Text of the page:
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J Immunol. 2017 Dec 1;199(11):3914-3924. doi: 10.4049/jimmunol.1601522. Epub 2017 Oct 27.

Transgenic Mice Expressing Human Proteinase 3 Exhibit Sustained Neutrophil-Associated Peritonitis.

Martin KR1,2,3,4, Pederzoli-Ribeil M1,2,3,4, Pacreau E4,5,6, Burgener SS7,8,9, Dahdah A4,5,6, Candalh C1,2,3,4, Lauret E1,2,3, Foretz M1,2,3, Mouthon L1,2,3,4,10, Lucas B1,2,3, Thieblemont N1,2,3,4, Benarafa C7,8, Launay P4,5,6, Witko-Sarsat V11,2,3,4.

Author information

INSERM U1016, Institut Cochin, 75014 Paris, France.
CNRS-UMR 8104, 75014 Paris, France.
Université Paris Descartes, Sorbonne Paris Cité, 75006 Paris, France.
Center of Excellence, Labex Inflamex, 75014 Paris, France.
INSERM U1149, 75018 Paris, France.
Université Paris Diderot, Sorbonne Paris Cité, 75018 Paris, France.
Institute of Virology and Immunology, 3147 Mittelhäusern, Switzerland.
Department of Infectious Diseases and Immunopathology, Vetsuisse Faculty, University of Bern, 3001 Bern, Switzerland.
Graduate School for Cellular and Biomedical Sciences, University of Bern, 3012 Bern, Switzerland; and.
Department of Internal Medicine, Cochin Hospital, 75014 Paris, France.
INSERM U1016, Institut Cochin, 75014 Paris, France;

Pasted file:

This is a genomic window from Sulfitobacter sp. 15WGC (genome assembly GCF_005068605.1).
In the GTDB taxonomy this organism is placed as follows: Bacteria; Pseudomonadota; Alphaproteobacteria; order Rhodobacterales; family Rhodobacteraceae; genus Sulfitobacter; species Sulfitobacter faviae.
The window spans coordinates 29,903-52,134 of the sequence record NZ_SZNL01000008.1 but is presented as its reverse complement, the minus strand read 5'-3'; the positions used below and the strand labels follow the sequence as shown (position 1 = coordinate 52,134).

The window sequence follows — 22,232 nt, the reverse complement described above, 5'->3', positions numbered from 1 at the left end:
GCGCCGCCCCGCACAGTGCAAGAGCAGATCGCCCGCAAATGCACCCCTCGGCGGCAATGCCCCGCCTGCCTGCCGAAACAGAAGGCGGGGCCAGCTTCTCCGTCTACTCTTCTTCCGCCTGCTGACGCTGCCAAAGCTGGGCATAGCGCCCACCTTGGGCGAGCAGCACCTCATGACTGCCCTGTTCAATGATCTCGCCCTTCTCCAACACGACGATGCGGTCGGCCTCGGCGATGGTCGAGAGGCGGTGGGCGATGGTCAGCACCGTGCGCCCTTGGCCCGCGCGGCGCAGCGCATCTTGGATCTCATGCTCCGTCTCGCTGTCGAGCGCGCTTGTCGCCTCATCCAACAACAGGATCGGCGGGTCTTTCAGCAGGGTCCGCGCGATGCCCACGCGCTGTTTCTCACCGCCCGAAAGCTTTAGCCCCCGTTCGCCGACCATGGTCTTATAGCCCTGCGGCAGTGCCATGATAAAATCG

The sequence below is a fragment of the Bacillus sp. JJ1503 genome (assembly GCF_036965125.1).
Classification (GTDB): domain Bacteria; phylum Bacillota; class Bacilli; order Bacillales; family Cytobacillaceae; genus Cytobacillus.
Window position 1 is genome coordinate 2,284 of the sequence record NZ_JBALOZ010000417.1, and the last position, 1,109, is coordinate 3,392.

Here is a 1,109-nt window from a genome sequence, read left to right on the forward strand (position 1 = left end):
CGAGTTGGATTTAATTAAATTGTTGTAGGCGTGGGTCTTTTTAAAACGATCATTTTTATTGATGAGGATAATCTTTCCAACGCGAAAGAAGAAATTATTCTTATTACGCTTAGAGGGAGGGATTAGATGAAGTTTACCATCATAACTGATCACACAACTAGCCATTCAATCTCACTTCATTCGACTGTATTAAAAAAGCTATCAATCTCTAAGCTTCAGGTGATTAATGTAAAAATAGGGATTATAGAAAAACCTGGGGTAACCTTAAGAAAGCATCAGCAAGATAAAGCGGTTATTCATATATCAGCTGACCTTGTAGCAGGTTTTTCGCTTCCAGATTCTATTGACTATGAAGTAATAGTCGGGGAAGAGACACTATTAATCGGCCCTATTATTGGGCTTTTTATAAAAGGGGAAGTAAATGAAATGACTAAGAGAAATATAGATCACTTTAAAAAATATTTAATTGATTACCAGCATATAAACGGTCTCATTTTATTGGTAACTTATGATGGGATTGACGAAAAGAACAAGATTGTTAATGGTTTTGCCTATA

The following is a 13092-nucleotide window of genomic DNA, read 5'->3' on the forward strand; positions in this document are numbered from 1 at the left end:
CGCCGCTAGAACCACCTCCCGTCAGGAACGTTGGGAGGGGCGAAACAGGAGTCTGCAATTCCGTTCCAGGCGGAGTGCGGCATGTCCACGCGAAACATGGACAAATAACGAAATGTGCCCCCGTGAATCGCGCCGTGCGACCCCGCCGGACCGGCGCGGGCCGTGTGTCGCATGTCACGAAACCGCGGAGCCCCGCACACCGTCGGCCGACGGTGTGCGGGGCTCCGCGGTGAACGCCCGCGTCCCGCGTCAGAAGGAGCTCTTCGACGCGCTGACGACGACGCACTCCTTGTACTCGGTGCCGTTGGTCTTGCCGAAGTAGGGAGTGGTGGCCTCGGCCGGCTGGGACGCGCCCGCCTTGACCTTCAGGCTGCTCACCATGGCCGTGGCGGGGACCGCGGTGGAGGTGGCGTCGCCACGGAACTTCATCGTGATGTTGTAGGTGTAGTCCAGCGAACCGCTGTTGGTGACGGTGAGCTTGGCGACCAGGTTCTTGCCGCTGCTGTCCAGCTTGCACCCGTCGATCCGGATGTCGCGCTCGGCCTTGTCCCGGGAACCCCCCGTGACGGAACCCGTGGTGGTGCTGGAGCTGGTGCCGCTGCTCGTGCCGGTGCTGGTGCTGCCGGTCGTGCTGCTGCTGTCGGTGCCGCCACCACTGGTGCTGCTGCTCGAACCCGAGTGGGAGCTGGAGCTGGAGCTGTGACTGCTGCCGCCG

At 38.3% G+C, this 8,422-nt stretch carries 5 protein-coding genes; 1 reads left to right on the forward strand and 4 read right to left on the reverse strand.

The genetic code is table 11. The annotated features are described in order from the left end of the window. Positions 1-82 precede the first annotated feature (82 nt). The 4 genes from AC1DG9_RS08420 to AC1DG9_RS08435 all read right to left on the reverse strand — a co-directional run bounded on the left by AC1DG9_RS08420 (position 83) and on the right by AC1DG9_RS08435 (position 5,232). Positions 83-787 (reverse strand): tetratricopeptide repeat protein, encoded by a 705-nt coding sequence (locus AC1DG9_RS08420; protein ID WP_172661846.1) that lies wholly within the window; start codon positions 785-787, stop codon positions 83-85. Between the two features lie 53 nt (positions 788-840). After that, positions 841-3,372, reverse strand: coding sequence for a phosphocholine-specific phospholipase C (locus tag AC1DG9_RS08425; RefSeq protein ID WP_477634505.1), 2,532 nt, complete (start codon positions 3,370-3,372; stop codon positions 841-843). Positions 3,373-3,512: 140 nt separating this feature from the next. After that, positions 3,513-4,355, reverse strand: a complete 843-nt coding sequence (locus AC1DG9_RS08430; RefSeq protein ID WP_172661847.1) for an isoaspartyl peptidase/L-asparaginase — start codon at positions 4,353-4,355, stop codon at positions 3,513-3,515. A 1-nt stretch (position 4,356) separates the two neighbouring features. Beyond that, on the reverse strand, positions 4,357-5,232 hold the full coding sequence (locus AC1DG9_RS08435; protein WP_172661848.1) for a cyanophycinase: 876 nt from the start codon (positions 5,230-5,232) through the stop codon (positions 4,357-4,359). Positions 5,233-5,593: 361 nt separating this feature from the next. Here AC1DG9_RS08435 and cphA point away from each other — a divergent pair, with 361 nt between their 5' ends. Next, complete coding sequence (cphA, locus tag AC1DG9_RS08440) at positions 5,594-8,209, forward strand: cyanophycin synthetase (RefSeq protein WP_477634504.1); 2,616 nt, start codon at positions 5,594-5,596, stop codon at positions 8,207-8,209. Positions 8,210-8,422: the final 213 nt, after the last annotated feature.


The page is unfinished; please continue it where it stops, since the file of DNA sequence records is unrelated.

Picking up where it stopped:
Proteinase 3 (PR3) is a myeloid serine protease expressed in neutrophils, monocytes, and macrophages. PR3 has a number of well-characterized proinflammatory functions, including cleaving and activating chemokines and controlling cell survival and proliferation. When presented on the surface of apoptotic neutrophils, PR3 can disrupt the normal anti-inflammatory reprogramming of macrophages following the phagocytosis of apoptotic cells. To better understand the function of PR3 in vivo, we generated a human PR3 transgenic mouse (hPR3Tg). During zymosan-induced peritonitis, hPR3Tg displayed an increased accumulation of neutrophils within the peritoneal cavity compared with wild-type control mice, with no difference in the recruitment of macrophages or B or T lymphocytes. Mice were also subjected to cecum ligation and puncture, a model used to induce peritoneal inflammation through infection. hPR3Tg displayed decreased survival rates in acute sepsis, associated with increased neutrophil extravasation. The decreased survival and increased neutrophil accumulation were associated with the cleavage of annexin A1, a powerful anti-inflammatory protein known to facilitate the resolution of inflammation. Additionally, neutrophils from hPR3Tg displayed enhanced survival during apoptosis compared with controls, and this may also contribute to the increased accumulation observed during the later stages of inflammation. Taken together, our data suggest that human PR3 plays a proinflammatory role during acute inflammatory responses by affecting neutrophil accumulation, survival, and the resolution of inflammation.

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